Father Flynn (Philip Seymour Hoffman): Where is your compassion?
Sister Aloysius (Meryl Streep): Nowhere you can get at it.
At a glance:
Doubt features some excellent starring and supporting performances by Meryl Streep, Philip Seymour Hoffman, Amy Adams, and Viola Davis, but in the end, it is done in by overly illogical dramatics and a lack of desire to confront real issues
In a Catholic school of 1964, Sister Aloysius (Meryl Streep) becomes convinced that Father Flynn (Philip Seymour Hoffman) is behaving ‘incorrectly’ with the school’s first black student. She takes it upon herself to stop him. Gray areas are everywhere in this tale of doubt and accusations. Is Flynn what he seems to be? And is Sister Aloysius a hard-nosed disciplinarian or an abuser herself? A powerful scene featuring a series of heated confrontations between two prodigious actors – Hoffman and Streep – tries to answer this question, but instead there are more gray areas. Counterpoint to all this is the sweet naivete of Sister James (Amy Adams). Doubt is a story about the general abuse of power, but it’s also a study of the patriarchal Catholic church. The nuns eat sparse meals in silence, accompanied by glasses of milk. (Off-camera, they also have to do their own housekeeping and cooking). The priests, meanwhile, drink and smoke while dining in lavish comfort, with all of their cooking and domestic chores handled by hired support staff.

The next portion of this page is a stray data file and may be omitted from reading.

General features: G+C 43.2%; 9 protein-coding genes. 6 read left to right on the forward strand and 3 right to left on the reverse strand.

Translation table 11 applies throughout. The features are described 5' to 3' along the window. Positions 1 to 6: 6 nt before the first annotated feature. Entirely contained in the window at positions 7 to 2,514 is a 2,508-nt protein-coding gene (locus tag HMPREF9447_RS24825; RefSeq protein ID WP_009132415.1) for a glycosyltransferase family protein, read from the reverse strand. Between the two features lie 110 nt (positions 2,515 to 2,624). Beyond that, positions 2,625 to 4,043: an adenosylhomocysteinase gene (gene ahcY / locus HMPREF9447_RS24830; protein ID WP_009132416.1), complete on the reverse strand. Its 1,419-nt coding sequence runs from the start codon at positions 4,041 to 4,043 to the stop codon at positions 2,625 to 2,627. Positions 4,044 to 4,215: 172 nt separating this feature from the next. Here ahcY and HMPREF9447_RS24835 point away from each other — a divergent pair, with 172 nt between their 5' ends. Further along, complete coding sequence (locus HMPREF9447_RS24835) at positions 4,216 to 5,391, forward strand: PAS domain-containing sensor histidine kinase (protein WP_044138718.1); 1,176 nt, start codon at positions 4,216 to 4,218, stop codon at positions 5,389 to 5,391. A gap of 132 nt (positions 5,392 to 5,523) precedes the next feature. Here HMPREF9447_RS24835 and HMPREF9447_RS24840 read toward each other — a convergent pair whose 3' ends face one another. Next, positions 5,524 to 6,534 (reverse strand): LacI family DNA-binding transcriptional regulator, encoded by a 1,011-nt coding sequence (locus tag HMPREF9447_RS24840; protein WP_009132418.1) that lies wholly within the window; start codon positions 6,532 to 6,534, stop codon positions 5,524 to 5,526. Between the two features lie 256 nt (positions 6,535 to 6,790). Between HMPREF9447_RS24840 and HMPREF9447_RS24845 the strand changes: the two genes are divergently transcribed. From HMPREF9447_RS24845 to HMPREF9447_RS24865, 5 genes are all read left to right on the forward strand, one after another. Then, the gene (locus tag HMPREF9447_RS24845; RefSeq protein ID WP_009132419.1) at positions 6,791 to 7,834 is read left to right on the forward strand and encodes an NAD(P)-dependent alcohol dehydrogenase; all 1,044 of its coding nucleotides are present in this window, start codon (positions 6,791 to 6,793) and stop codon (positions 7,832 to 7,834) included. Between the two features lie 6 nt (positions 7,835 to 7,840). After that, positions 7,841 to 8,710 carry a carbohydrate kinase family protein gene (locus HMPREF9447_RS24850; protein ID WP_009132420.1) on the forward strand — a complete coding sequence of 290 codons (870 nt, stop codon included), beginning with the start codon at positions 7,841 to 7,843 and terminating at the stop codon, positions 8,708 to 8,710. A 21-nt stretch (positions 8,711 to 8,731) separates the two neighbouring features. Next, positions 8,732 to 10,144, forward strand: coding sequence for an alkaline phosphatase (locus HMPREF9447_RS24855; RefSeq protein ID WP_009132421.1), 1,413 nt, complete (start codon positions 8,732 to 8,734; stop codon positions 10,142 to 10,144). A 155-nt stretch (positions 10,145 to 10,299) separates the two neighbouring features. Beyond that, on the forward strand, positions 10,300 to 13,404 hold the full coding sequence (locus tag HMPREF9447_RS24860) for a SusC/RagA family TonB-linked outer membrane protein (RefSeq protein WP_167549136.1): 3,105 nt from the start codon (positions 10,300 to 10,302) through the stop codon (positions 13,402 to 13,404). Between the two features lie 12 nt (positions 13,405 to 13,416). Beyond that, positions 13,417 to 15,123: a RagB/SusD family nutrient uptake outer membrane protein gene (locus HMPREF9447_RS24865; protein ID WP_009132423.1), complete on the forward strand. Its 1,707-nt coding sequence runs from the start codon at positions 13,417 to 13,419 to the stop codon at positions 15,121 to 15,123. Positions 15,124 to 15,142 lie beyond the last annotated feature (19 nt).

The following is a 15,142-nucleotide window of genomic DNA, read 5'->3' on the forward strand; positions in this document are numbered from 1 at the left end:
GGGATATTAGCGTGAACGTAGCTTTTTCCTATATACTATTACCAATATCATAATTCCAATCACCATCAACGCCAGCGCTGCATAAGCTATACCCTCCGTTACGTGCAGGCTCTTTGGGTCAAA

The screenplay by writer/director John Patrick Shanley (adapted from his stage play) functions beautifully until the final 1/3, when the implausibility of the situations fail it. Poor Viola Davis has the thankless role of suggesting that her son be allowed to be abused by the priest – better that than be killed by his father. Amazingly, Davis makes this ridiculous argument work, and for that, she has received an Academy Award nomination for Best Supporting Actress (as has Amy Adams). Meryl Streep received a Best Actress nomination, and she is great, although at times I found her reactions flippant (especially at the end of the Davis scene). Some of these overtly illogical dramatic moments tend to play better from the stage.
In the end, Doubt strives to be thought-provoking, but it’s difficult to provoke thought when you are more concerned with being inoffensive and confusing for the sake of intrigue itself.
One thing I can confirm from personal experience: Doubt faithfully recreates a New York Catholic school/church of the 1960s.
Other reviewers said:
"The cast is so good that it's possible to forgive that the material they're performing isn't as thought provoking as it could have been."
- Dan Lybarger (eFilmCritic.com)
"An uneven, unfulfilling film, that hosts two or three really good dramatic scenes."
- Ross Anthony (Hollywood Report Card)